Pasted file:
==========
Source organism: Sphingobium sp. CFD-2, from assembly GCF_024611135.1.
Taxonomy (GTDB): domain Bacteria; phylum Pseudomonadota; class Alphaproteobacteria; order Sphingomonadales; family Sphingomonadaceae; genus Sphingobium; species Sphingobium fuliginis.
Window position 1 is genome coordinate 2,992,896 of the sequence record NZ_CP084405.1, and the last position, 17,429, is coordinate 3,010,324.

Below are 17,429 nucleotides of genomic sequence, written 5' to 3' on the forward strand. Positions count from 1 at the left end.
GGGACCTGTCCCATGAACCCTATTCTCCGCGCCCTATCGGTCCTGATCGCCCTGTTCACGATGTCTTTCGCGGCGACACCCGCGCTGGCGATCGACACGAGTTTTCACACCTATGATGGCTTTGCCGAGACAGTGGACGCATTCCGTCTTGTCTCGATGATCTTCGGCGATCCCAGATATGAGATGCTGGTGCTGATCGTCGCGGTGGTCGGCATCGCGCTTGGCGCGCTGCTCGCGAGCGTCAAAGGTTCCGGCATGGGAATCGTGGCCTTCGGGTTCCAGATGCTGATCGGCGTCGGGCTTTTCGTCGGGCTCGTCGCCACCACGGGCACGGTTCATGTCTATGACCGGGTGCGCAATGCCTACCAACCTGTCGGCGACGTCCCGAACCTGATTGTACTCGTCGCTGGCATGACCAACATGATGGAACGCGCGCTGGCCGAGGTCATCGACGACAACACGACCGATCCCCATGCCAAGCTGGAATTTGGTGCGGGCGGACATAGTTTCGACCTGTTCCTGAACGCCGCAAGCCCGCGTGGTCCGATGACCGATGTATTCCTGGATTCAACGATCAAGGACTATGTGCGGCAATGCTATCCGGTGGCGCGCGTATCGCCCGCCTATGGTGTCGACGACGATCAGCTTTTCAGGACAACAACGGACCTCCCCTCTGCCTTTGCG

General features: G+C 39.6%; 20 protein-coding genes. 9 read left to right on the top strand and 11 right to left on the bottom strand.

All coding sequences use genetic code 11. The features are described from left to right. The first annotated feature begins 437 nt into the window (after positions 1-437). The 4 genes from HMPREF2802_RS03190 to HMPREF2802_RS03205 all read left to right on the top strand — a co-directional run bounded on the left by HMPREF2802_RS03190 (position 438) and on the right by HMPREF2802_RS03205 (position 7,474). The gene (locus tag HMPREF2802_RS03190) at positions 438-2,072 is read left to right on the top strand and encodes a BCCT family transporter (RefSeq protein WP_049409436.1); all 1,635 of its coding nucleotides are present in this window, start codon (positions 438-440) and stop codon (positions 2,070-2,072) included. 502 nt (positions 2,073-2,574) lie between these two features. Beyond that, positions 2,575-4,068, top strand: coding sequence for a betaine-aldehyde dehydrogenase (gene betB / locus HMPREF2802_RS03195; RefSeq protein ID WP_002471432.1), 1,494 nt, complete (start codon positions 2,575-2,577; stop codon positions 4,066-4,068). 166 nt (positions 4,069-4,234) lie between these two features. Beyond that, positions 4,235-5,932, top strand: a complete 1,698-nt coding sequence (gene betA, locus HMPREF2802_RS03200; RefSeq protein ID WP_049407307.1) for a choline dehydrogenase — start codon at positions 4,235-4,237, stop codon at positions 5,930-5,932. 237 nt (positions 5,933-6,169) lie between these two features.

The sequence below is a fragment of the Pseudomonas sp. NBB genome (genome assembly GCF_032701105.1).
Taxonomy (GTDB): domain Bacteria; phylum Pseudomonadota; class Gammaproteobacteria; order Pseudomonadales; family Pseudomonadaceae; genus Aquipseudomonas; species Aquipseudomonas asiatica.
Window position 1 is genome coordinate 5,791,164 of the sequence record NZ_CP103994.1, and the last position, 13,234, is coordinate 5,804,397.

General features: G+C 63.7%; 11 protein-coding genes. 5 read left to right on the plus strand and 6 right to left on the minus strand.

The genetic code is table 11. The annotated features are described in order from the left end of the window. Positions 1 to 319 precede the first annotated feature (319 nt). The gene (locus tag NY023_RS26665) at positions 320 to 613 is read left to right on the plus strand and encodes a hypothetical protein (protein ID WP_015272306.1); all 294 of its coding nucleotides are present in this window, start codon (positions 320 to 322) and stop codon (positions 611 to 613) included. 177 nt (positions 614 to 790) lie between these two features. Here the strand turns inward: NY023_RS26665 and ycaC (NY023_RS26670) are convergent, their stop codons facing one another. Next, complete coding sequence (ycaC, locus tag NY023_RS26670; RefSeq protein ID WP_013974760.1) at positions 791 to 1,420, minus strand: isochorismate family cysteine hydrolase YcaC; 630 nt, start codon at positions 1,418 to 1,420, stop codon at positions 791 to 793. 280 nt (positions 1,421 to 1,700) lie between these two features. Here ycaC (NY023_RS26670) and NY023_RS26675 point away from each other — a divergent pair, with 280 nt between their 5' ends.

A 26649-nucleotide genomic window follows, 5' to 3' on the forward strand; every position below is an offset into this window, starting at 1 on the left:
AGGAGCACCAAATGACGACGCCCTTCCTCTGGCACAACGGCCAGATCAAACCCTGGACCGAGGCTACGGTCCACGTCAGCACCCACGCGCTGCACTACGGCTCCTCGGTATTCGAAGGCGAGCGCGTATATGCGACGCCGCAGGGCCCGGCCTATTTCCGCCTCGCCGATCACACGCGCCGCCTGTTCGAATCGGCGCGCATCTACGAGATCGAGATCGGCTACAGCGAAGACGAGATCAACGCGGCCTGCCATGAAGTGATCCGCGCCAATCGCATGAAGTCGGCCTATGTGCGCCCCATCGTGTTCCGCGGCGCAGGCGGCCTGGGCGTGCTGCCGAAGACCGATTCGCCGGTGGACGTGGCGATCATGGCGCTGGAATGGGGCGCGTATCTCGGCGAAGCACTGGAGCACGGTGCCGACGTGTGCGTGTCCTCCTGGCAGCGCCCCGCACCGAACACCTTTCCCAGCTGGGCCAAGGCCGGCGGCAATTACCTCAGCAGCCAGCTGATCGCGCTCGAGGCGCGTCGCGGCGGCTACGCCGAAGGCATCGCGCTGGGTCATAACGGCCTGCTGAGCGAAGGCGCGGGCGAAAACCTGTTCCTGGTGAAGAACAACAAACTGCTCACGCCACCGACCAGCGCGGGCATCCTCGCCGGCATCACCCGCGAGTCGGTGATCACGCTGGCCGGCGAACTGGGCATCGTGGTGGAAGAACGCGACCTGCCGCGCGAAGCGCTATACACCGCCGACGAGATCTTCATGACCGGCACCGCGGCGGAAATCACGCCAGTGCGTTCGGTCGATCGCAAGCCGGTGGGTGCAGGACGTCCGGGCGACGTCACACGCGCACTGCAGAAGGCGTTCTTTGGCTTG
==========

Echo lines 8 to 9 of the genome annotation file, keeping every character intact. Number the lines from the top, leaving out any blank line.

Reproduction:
The sequence below is a fragment of the Pseudomonas sp. NBB genome (genome assembly GCF_032701105.1).
Taxonomy (GTDB): domain Bacteria; phylum Pseudomonadota; class Gammaproteobacteria; order Pseudomonadales; family Pseudomonadaceae; genus Aquipseudomonas; species Aquipseudomonas asiatica.